I drift to a news stand to sample Clinton-Sex-Scandal headlines. Monica beams her Marlo Thomas smile from half a dozen tabloid covers. The British rags are acknowledged experts at this kind of stuff, favoring the use of 'Bill' over the more formal 'Clinton' or even the decidedly sassy 'Pres' for headlines. Deleriously free from the constraints of factual reporting, they feature quotes like "BILL: 'I TOUCHED HER QUIM'" and "MONICA: 'I SAVED BILL'S LOVE JUICE".
No one seems to be in any rush to buy this stuff, though. The few portly Colonel Blimpie-types and trench-coated business drones are gathered over in the more rewarding skin-mag rack studying detailed gynocologic centerfolds. Over in the paperback section, I note that Kansas native Bill Bryson dominates every paperback shelf in the room. Indeed, the "Travel Narrative" section (my favorite category) is bursting with Bryson stock. Master of adventure-travel-irony Tim Cahill is also well-represented, but his works sport a day-glo sticker that toots "writes like Bryson!".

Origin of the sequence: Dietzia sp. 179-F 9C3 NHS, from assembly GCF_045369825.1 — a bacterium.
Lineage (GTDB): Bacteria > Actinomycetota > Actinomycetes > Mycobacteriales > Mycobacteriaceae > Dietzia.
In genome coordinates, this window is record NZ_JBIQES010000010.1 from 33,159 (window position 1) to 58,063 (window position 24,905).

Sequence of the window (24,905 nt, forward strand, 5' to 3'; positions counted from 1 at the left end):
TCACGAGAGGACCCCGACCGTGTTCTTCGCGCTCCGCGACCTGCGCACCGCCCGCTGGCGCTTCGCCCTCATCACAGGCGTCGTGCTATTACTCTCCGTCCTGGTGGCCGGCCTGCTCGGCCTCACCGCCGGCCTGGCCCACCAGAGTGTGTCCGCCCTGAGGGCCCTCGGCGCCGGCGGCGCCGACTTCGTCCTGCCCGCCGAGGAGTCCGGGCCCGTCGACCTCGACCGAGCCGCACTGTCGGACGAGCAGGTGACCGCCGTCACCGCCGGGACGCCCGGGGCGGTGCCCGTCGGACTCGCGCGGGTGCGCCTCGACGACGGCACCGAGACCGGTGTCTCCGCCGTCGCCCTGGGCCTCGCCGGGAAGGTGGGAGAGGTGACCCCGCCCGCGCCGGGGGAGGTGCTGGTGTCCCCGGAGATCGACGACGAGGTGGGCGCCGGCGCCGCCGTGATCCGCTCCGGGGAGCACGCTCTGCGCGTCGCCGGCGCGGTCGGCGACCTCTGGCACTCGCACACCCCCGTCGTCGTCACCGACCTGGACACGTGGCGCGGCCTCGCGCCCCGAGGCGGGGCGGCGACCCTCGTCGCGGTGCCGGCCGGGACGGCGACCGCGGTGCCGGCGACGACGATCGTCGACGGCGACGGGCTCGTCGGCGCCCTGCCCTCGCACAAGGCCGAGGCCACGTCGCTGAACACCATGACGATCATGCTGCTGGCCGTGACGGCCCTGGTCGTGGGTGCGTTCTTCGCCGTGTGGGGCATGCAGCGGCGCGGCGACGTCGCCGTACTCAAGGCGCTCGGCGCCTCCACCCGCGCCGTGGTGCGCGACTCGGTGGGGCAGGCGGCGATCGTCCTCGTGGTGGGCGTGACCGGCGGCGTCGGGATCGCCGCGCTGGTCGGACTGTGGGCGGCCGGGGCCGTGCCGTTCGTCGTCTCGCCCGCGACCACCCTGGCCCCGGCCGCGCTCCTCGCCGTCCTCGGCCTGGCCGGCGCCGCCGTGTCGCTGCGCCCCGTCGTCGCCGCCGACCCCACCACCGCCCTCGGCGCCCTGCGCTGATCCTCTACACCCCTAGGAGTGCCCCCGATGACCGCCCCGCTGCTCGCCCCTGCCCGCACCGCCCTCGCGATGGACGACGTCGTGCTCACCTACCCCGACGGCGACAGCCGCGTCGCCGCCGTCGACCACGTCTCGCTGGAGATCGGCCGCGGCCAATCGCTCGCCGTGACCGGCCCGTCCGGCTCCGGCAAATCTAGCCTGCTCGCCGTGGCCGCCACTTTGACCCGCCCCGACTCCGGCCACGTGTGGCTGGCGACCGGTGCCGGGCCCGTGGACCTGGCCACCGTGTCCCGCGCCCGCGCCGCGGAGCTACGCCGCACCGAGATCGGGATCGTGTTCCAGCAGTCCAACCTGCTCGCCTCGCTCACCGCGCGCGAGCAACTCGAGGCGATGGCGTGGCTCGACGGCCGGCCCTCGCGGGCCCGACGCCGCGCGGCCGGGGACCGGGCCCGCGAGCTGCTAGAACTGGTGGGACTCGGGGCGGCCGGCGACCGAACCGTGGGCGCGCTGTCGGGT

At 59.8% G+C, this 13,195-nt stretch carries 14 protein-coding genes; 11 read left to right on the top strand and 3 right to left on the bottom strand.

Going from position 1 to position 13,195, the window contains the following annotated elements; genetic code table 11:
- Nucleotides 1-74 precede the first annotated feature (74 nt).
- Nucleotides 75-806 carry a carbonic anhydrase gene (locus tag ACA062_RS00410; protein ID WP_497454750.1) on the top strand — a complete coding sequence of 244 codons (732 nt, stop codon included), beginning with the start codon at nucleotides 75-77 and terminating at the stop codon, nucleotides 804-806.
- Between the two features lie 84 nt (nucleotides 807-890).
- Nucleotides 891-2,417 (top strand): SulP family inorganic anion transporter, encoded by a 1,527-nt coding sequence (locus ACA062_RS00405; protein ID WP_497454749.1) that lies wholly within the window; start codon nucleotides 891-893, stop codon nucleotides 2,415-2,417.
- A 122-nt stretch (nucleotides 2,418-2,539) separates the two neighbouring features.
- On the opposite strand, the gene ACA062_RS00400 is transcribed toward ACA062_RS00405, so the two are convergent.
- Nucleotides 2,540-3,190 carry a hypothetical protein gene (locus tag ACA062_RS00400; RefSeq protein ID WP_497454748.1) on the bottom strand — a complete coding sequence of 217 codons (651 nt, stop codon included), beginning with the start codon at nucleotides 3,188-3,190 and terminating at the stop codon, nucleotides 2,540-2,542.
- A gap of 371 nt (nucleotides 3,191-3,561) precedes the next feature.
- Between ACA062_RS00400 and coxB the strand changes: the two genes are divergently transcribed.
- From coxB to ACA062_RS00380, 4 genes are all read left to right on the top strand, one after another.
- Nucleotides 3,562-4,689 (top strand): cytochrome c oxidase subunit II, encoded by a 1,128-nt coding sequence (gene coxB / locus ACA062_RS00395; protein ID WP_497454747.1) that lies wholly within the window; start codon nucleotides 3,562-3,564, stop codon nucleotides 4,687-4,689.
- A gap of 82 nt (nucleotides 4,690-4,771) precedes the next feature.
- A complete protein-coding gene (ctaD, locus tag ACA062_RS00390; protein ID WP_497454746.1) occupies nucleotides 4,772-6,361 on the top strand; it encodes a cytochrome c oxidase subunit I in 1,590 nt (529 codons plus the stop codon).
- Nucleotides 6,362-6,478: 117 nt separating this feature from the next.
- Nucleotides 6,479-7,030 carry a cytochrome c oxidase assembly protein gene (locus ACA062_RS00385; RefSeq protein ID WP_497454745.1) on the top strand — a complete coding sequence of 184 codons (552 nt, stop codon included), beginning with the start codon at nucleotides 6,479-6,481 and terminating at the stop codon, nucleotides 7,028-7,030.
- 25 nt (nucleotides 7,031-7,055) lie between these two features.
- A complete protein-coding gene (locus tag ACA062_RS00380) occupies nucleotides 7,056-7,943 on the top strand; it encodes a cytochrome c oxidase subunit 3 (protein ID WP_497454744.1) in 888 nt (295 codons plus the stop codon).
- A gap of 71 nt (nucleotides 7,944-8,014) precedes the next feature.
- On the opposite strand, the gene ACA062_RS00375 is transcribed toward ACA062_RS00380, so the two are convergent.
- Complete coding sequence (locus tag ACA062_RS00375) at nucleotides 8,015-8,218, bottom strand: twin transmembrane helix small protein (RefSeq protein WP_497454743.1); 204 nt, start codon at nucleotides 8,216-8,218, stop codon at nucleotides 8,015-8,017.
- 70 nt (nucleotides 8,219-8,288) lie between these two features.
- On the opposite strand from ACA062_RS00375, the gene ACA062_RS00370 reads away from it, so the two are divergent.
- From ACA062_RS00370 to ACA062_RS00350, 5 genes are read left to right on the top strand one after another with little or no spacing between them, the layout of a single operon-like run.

Anyhow, I'm glad to see the Brits still know how to smoke up public buildings. No one (except the few Americans in attendance) seem disturbed in the least by the heavy cumulus formations of tar and nicotine floating on the ceiling of the terminal. Even though I'm sagging from the nine hour flight from LA, I dutifully light up the raunchiest stogie I can muster and paff noxious clouds skyward with everyone else.
Menaced By Thugs. (Gare St. Lazare, Paris)
The Roissy bus has dropped me off five blocks from the Gare Saint- Lazare train station. Normally it might be a pleasant walk, but today the sky opens up and pours buckets of cold, stinging rain on the city. Welcome to Paris. I am soaked to the skin and miserable with no sleep. I look bedraggled. An easy target. This is probably why I arouse the attention of the station's resident hoodlums who lurk in the abandoned platforms at the outer edges of the tracks, which I now traverse. They mutter indistinguishable phrases to me. Perhaps they feel that America's reputation has been diminished of late, and wish to point this out to me. Whatever it is, I don't really need French to translate their intentions. Like thugs the world over, they call out some meaningless diversionary question to me, like "Got the time?" or "Got a match?" in order to get me to stop and linger with them in the shadows. I shake my head and keep walking in the direction of the light, towards noise and people.